River safety tips to follow as you head out on the water this summer
NEW RIVER VALLEY, Va. (WDBJ) - Emergency officials report seeing more rescue calls than usual since the summer began.
They say more people have been out on the water—unaware of how dangerous conditions can get.
A man was found dead Sunday after kayaking along the New River. Officials want to encourage people who plan to go out on the New River to take time to prepare for an emergency to prevent another tragedy.
“It really hurts to hear that we’ve lost a member of our outdoorsman community, you know, and something that I believe could have been prevented if he was wearing a life jacket. Although who knows, you know accidents do happen. The river can be dangerous,” said Loren Hunter, the owner of RadVentures on the New.
Hunter owns and operates the tubing and rental company, so he says he understands how quickly conditions can change on the New River.
“It’s really sad to hear that an accident like this has happened, but that’s why we just tried to take every precaution or any other measure possible. I take down your cell phone number when you rent anything from me. I give away cell phone bags to take with you in case there is some sort of emergency so you can either call me or call 911 If there’s a medical emergency,” said Hunter.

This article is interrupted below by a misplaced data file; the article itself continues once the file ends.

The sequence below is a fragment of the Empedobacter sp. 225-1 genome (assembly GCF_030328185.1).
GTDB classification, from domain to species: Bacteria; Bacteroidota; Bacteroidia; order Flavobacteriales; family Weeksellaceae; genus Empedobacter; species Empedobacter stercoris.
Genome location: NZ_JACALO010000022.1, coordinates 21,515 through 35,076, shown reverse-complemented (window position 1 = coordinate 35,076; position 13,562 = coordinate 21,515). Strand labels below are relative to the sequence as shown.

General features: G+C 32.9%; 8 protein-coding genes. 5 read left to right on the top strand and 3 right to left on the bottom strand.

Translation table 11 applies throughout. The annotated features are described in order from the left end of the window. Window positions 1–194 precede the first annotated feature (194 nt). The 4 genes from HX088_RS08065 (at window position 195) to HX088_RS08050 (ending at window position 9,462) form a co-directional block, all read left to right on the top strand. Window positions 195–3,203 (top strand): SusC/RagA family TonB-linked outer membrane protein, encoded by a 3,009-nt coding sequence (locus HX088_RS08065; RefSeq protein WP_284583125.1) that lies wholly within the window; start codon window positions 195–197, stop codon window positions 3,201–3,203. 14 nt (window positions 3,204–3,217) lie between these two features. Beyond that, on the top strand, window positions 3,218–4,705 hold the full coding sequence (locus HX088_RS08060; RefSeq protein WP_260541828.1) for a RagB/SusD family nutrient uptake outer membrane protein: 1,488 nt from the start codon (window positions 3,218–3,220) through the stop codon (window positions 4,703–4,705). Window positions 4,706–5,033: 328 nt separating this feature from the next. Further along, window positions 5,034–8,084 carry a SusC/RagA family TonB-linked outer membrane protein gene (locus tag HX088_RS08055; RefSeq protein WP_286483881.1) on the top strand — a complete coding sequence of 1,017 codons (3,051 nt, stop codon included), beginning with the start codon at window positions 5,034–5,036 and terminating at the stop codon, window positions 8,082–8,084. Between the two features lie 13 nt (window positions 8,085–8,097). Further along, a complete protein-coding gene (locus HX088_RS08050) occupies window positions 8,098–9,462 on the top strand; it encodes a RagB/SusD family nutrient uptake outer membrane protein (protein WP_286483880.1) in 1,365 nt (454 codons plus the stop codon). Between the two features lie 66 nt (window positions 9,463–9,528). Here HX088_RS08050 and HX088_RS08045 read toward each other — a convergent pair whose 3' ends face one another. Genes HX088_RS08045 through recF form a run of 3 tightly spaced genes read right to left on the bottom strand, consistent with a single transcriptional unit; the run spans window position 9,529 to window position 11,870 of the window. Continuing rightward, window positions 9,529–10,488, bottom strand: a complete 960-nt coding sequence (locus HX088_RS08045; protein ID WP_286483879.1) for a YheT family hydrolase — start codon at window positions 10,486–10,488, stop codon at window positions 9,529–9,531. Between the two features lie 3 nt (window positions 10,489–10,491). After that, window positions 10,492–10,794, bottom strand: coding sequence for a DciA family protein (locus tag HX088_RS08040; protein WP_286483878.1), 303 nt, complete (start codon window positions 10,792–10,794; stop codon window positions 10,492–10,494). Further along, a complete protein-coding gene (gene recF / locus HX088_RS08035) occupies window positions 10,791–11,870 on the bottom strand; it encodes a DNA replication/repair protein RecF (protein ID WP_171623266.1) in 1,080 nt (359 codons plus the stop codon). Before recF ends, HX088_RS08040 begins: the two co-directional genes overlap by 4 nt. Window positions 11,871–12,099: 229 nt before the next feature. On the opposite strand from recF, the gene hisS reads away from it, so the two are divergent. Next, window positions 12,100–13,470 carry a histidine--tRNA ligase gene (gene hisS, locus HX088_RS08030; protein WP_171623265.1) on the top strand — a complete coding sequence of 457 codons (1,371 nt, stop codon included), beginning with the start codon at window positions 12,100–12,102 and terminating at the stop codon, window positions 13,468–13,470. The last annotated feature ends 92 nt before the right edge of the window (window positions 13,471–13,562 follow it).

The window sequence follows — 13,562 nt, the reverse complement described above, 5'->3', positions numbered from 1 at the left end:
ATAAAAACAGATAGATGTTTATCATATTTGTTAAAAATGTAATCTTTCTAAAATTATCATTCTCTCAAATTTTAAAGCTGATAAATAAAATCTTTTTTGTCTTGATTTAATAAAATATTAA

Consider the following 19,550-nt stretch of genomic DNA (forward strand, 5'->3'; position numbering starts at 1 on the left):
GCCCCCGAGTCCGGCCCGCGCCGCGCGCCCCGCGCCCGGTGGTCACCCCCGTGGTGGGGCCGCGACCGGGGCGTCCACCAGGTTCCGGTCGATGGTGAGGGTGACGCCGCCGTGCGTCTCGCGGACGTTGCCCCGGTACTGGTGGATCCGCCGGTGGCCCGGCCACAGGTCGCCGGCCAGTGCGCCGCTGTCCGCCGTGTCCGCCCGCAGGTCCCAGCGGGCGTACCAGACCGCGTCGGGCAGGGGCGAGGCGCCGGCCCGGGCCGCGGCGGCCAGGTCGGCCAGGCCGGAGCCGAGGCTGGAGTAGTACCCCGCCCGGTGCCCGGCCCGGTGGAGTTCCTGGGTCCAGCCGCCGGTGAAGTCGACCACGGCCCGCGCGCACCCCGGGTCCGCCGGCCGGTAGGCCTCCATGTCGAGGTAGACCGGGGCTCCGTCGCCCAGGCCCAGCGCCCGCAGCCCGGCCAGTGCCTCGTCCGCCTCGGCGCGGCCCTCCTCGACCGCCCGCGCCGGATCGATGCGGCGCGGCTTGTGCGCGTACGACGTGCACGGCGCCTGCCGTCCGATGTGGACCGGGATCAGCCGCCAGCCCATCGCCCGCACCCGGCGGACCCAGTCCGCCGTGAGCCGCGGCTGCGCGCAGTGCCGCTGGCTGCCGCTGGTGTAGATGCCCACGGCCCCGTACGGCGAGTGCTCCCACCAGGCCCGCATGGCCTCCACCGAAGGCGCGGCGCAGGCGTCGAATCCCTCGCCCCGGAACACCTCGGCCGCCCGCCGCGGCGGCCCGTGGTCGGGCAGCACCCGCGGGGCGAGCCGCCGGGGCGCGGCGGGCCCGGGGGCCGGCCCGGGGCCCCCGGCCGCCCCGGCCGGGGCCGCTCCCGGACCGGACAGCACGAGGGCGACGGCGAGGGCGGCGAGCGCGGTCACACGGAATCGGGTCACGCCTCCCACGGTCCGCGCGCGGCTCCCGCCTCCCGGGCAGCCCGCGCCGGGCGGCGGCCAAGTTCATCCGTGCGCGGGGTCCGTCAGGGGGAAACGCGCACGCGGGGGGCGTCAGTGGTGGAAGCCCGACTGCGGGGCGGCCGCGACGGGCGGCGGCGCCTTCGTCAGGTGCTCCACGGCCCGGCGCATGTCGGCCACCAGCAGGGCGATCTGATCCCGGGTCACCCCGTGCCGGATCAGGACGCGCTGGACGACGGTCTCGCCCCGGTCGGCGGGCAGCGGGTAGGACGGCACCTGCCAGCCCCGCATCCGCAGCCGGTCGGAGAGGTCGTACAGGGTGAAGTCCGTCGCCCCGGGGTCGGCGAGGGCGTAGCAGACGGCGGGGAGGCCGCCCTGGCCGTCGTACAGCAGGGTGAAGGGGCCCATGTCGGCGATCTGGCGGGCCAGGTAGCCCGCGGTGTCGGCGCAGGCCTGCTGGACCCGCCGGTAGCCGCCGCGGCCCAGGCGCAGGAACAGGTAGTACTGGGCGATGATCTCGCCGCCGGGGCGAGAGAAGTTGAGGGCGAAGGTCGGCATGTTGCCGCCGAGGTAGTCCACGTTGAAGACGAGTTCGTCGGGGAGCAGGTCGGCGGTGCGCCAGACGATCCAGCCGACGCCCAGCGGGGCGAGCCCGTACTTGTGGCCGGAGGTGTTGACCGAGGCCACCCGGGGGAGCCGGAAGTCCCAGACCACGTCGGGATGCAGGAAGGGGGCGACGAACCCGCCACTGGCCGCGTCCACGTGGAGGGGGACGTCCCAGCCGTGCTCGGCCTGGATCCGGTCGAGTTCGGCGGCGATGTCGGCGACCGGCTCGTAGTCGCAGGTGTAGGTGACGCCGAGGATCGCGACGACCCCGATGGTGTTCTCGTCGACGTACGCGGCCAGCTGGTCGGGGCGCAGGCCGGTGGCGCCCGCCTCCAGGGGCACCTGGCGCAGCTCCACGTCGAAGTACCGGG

The missing kayaker was one of the five technical rescue calls Blacksburg’s Volunteer Rescue Squad responded to in the last few days.
“Most often, and we see individuals who may have some experience, but are just getting back into it for the first time in a long time. So before you go anywhere, definitely look up safety rules, whether that be for water environments or even trail and hiking environments,” said Eric Hahn, a volunteer with the Blacksburg Volunteer Rescue Squad.
Hahn says throughout the summer, as people become more comfortable with the river, they need to realize the environment can change fast.
“Whether they’re storms off in the distance, or the dam changes the flow rate, waters can rise rapidly; rapids ahead that may be safer can become extremely dangerous. So individuals need to be aware of their surroundings and always have an exit strategy to get into a safe location,” said Hahn.
Responders say the best thing you can do to prevent an emergency is to prepare and have a plan.
“If you do find yourself in rapids or in the river, keep your head out of the water. Keep your feet ahead, try to get to a safe location, whether that be on top of a rock or even over near a bank. You always want to go with the flow and get downstream and over on the bank as soon as possible,” said Hahn.
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